Prioritize your goals and the things that you want to accomplish in your life. That’s the operative thing to understand—this is your life, and the focus has to be on what you want to achieve in that life. Use self-prioritization to clarify what boundaries need to be set and make sure you hold these boundaries firmly.

4. Sustainable Productivity happens With excitement for What You’re Working On

There are many reasons why people don’t accomplish their goals, but one that is not often thought about is a lack of excitement. When you spend the whole time working on things that drain you, your productivity diminishes with every second.

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Letting outside circumstances dictate your goals leads to a lack of excitement. By not focusing on making yourself a priority, you’re not creating an environment in which you are thrilled to be working on your goals. It will take a lot of hard work over a sustained period of time to accomplish your significant goals and be productive. It’s going to require energy and bandwidth to overcome the setbacks and stay focused.

Prioritizing yourself allows you to set challenging goals, but the outcome is exciting. If you look at what you’re working on and it’s not exciting, you won’t have sustainability. A lack of motivation will drain your productivity.

You’re a human being, not a machine. There will be things in your life that are not an exciting part of this process, but there has to be a balance between work and play. Work-life balance happens when the life part has an equal priority. Prioritizing what you want creates that balance and amplifies productivity.

5. It’s Mentally and Emotionally Freeing to Let Go of Outside Expectations

We are programmed to take on the baggage of outside circumstances. We’re taught that to be a good human being, we should take on what others are going through. By prioritizing yourself, you’ll come to understand that you are responsible for your life, and that involves your mental well-being.

Prioritizing yourself helps you see that you have to let go of the expectations of others. This is your life, and you have to live in the best way that you see fit. It’s important for you to spend the precious moments you have on this earth working on your goals and the things that help you live a better life.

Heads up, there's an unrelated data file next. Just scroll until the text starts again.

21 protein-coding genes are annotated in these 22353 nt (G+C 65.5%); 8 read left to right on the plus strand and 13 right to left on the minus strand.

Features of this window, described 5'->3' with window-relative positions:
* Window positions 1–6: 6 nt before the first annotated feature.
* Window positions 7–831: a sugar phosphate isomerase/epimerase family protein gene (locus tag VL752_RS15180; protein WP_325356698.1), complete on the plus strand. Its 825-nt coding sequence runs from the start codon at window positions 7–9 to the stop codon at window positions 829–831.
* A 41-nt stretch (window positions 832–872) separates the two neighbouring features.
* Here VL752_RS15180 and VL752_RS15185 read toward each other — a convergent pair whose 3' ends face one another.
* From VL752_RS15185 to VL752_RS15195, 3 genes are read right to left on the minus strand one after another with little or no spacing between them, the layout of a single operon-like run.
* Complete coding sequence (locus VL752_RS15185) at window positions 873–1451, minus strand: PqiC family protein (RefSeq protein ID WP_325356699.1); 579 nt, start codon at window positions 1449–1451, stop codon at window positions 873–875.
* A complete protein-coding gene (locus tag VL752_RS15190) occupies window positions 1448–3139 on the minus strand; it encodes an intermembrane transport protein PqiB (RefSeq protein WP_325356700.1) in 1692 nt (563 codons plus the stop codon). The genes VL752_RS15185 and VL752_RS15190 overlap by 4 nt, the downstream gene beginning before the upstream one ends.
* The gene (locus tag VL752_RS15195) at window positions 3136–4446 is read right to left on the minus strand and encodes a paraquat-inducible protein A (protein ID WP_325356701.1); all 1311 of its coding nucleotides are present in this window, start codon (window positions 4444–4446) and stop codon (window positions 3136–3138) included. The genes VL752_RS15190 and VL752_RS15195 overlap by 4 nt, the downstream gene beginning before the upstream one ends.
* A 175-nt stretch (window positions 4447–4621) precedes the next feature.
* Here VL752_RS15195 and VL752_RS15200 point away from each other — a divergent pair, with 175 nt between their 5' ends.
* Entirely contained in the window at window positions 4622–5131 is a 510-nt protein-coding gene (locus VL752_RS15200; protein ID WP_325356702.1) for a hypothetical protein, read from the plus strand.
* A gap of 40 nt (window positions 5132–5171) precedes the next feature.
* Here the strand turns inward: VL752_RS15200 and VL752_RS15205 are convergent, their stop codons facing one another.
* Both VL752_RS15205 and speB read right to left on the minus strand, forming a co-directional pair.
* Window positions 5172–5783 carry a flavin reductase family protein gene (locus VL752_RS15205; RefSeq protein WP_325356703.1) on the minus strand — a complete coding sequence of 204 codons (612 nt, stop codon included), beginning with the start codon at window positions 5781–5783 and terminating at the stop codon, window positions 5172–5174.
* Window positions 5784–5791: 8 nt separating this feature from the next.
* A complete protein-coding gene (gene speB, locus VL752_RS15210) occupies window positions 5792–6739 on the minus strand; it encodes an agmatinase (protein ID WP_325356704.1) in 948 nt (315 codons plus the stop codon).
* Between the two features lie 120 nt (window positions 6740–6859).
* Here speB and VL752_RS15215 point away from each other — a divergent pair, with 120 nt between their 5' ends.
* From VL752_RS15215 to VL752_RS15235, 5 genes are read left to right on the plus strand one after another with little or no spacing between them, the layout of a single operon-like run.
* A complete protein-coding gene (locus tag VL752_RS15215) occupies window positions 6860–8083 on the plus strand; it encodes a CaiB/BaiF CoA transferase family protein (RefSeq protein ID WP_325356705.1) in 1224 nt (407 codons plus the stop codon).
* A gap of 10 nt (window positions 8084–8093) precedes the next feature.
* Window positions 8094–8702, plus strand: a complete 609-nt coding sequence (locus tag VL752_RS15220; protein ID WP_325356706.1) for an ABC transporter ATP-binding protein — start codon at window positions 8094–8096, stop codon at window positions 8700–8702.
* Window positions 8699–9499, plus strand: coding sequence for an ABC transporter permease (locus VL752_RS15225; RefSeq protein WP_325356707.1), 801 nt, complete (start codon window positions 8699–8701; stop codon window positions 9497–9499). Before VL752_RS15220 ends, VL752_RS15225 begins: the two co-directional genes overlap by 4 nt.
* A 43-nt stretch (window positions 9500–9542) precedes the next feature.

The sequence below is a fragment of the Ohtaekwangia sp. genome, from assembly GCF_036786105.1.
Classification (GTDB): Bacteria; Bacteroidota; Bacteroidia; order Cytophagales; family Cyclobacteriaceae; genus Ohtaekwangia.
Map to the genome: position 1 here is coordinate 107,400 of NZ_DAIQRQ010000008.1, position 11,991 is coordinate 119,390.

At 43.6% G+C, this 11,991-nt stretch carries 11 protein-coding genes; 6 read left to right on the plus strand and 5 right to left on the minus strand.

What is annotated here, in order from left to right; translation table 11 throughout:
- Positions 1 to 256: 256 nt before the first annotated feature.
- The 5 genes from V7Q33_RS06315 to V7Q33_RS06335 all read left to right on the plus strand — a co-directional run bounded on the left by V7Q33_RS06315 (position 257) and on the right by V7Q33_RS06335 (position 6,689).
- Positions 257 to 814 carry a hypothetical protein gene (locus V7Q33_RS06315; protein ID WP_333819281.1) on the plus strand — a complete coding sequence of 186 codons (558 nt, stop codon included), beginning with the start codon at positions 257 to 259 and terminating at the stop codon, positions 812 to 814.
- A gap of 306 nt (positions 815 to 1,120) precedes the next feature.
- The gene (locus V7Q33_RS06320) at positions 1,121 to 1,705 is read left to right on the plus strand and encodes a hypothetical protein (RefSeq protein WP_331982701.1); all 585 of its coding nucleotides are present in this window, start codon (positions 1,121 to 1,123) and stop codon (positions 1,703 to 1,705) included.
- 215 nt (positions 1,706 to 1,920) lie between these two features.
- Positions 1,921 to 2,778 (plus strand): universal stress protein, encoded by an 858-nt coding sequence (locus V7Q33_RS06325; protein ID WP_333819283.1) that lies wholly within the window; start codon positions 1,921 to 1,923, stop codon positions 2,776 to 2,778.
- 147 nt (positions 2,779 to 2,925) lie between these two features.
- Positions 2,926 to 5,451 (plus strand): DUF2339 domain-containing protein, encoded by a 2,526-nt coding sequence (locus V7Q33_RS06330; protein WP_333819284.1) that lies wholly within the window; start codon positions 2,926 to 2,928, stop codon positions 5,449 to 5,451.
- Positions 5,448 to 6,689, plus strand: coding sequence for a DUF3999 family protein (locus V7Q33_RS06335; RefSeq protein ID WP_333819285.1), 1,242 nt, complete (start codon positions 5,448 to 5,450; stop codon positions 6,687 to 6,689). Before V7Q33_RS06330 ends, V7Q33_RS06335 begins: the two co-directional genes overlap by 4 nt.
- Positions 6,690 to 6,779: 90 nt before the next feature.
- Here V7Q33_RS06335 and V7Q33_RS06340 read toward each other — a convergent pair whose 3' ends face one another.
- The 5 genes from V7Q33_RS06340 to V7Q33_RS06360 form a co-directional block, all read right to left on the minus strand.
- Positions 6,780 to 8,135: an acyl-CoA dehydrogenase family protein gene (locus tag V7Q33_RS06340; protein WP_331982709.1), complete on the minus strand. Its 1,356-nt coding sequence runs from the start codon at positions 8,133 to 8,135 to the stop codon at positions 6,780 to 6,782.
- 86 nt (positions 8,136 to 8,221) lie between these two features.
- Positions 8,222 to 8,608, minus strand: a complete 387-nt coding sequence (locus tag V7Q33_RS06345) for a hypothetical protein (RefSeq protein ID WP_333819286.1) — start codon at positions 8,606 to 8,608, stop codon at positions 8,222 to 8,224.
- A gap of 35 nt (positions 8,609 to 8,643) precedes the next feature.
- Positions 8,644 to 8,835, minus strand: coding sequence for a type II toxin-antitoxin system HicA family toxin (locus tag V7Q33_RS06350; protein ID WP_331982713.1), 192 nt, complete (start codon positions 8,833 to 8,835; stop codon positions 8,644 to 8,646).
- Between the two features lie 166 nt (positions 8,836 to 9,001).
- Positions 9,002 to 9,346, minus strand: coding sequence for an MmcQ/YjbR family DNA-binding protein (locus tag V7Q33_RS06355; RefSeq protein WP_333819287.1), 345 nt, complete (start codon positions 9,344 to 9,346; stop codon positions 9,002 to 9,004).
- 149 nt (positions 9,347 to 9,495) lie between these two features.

When you let go of outside expectations of what you should be doing and how you should be doing it, it frees up bandwidth and creates mental clarity to be productive. No longer are you walking around with the burden of what others expect from you, it’s time to spend your time the way you’d like to.

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Other people’s expectations of your life don’t have to be part of your plan. It’s your responsibility to set the goals that help you live a free life and spend your time exactly how you’d like to spend it. Make yourself a priority by letting go and focusing on yourself first and foremost.

6. Optimizing Yourself Builds Every Area of Your Life

You’re probably working on your goals because you want to become the best version of yourself and create a life that brings more time freedom. The path to higher income, better relationships, more travel, and all the other things you want to accomplish happen through self-optimization and productive life.

When you can optimize yourself, it helps you be better in every other area of your life. The key to optimizing yourself starts by prioritizing yourself in more than just words. When you take action from a place of “you-first,” you’ll have the energy and capacity needed to push harder for longer.

Make yourself a priority by focusing on optimizing yourself and all the things you want to accomplish. Everything inside you might be screaming to help others first, but you can’t give what you don’t have. The best place to share is from a place of abundance, and that comes from optimizing yourself.

Final Thoughts

It’s time to take better care of yourself. It’s time to treat yourself as the most significant goal because that should always be the case. What you’d like to accomplish and your path to get there have to be a priority before you think about others.

The demands and energy of others can derail you if you let it. Self-prioritization means that you decide where your boundaries will be set and not allow others to violate them. You’ve probably spent a lot of your time up to this point focused on other people and outside circumstances. It’s time to take a dedicated period of time to put yourself first. You deserve a productive life.

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Debunk the programming that there’s something wrong with putting yourself first and making your goals the primary priority. You can always help others and be there for those who need you while making yourself a priority. It’s not an either-or situation—it’s a situation in which you can help strategically.

More Tips on How to Make Yourself a Priority

Featured photo credit: Anthony Tran via unsplash.com